There are two ways for gamblers to begin gnawing around the edges of the feast that is the NCAA Mens Basketball Tournament. The first, which has historically been the most common, is – “Who, if anybody, is going to beat (fill in the blank)?” In the 1960s that blank was inscribed with UCLA. In the 1980s the perennial top contender was Georgetown and lately the fill-in has been some of Mike Krzyzewski’s Duke teams. The second scenario, which has been most often the case in recent tournaments, is a “Who among all these top contenders can survive this six-game meat-grinder?” In the 2015 NCAA Tournament we are definitely surveying the handicapping landscape laid out by the first set of circumstances.
Ever since the Kentucky Wildcats, who entered the 2014 Tournament as an 8th seed, walked off the court of AT&T Stadium in Arlington, Texas as 60-54 losers in the title game to Connecticut last April, John Calipari’s bunch has been the favorite to capture the 2015 championship. Kentucky was installed as a prohibitive 4.24 favorite before the season tipped off and those are looking like long odds as March Madness actually begins and the Wildcats await the winner of the Manhattan-Hampton play-in tussle to begin their tournament run. After five months of play,「Pinnacle Sports」now makes the Kentucky odds at avenging last year’s title loss a skimpy 2.36.
The friskiest betting action on Kentucky this season has actually not been on the Wildcats title odds but whether Calipari’s latest collection of super talented one-and-done freshmen will complete college basketball’s first undefeated season since Bobby Knight and the Indiana Hoosiers methodically orchestrated a perfect season in 1976. Odds were offered at some sportsbooks early in the season at 51.00 on Kentucky not losing a game and you would not want to be the house holding those bets today as the Wildcats wrapped up a 34-0 regular season. Talk around Lexington is not whether this Kentucky team is going to win the national championship but more along the lines of finding a comfortable resting place for them among the greatest college basketball teams of all time.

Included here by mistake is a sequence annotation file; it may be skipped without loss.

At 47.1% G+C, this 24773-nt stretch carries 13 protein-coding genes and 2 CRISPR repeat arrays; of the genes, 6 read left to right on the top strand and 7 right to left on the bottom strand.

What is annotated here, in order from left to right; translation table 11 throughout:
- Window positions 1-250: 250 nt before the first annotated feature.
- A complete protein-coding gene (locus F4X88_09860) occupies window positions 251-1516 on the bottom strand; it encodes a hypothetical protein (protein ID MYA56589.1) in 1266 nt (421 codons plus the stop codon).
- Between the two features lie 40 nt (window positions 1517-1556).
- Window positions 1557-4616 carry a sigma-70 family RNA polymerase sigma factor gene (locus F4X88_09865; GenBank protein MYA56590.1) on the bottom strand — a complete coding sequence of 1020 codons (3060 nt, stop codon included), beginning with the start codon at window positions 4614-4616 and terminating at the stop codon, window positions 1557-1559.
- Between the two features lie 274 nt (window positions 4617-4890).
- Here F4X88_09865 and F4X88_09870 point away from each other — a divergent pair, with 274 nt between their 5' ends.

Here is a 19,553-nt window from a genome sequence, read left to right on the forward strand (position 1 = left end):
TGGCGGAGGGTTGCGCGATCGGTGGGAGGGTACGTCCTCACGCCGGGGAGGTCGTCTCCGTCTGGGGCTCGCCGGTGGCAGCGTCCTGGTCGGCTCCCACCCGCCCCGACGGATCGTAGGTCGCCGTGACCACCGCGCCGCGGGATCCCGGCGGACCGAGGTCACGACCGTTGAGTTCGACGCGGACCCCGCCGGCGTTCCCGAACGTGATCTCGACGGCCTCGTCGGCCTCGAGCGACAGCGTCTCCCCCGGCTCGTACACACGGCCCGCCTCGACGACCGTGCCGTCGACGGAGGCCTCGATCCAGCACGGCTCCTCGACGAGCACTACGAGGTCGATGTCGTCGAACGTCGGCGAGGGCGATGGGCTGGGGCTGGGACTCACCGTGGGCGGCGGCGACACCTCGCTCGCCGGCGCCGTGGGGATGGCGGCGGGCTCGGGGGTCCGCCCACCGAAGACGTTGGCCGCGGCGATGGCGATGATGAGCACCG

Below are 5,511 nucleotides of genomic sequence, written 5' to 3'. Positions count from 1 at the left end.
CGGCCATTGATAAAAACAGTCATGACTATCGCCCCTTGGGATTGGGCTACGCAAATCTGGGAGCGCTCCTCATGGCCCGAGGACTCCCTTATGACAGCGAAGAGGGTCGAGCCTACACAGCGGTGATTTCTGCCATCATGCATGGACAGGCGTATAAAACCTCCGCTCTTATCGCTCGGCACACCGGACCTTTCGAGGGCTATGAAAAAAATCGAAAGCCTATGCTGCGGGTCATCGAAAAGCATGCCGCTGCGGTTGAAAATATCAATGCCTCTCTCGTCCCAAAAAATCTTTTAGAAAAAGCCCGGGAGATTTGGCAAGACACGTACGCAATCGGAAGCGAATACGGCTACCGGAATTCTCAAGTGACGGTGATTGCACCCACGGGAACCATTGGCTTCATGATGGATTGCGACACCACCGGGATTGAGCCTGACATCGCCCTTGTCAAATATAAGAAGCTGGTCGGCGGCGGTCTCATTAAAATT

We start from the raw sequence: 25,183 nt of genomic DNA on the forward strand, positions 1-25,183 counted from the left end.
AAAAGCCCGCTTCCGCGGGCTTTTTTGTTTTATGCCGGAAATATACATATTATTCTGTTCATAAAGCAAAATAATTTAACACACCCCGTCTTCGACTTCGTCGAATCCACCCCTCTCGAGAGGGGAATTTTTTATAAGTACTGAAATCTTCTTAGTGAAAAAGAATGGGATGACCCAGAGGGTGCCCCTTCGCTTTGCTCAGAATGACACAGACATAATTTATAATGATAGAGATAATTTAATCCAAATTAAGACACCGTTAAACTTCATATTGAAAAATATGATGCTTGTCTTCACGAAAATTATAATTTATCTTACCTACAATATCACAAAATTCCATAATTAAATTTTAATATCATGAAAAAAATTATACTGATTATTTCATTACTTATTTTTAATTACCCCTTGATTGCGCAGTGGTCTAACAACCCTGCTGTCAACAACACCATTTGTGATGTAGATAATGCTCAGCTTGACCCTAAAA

Part of the reason for the outsized comparisons is that some of last year’s precocious Wildcat freshmen, most notably brothers Aaron and Andrew Harrison, did not trade their textbooks for NBA flight schedules. The result is that John Calipari can not look down his bench without seeing a blue-chip McDonalds All-American. Kentucky has so much talent that at times Calipari’s rotation resembled a hockey team changing shifts as he substituted entire groups of five players into the game in waves. The result is that eight Wildcat players averaged more than 20 minutes per game this season and Aaron Harrison was the team’s leading scorer with only 11.3 points per contest.
It was a down year for the Southeastern Conference in 2014-2015 and contrarian bettors looking to build a case against Kentucky can start there but that would mean discounting an historically stingy defensive season by this year’s Wildcats. Kentucky surrendered only 81.7 points per 100 possessions, more than three points better than any team measured since the metric was introduced in the early 2000s. And Kentucky reserved its best games for non-conference opponents. Ask the Kansas Jayhawks who suffered a 72-40 early-season execution at the hands of Kentucky in a neutral site game.
Bill Self’s Kansas squad went on to scuffle through a season of injuries but still managed to bring the Big 12 regular season title back to Lawrence for the 11th straight year. The selection committee has dropped Kansas into the lower half of Kentucky’s Midwest Region bracket and a healthy, cohesive Jayhawk five could be in line for a rematch with Kentucky in the Elite Eight. If Kansas extracts revenge there the 49.27 odds on offer will look awfully attractive.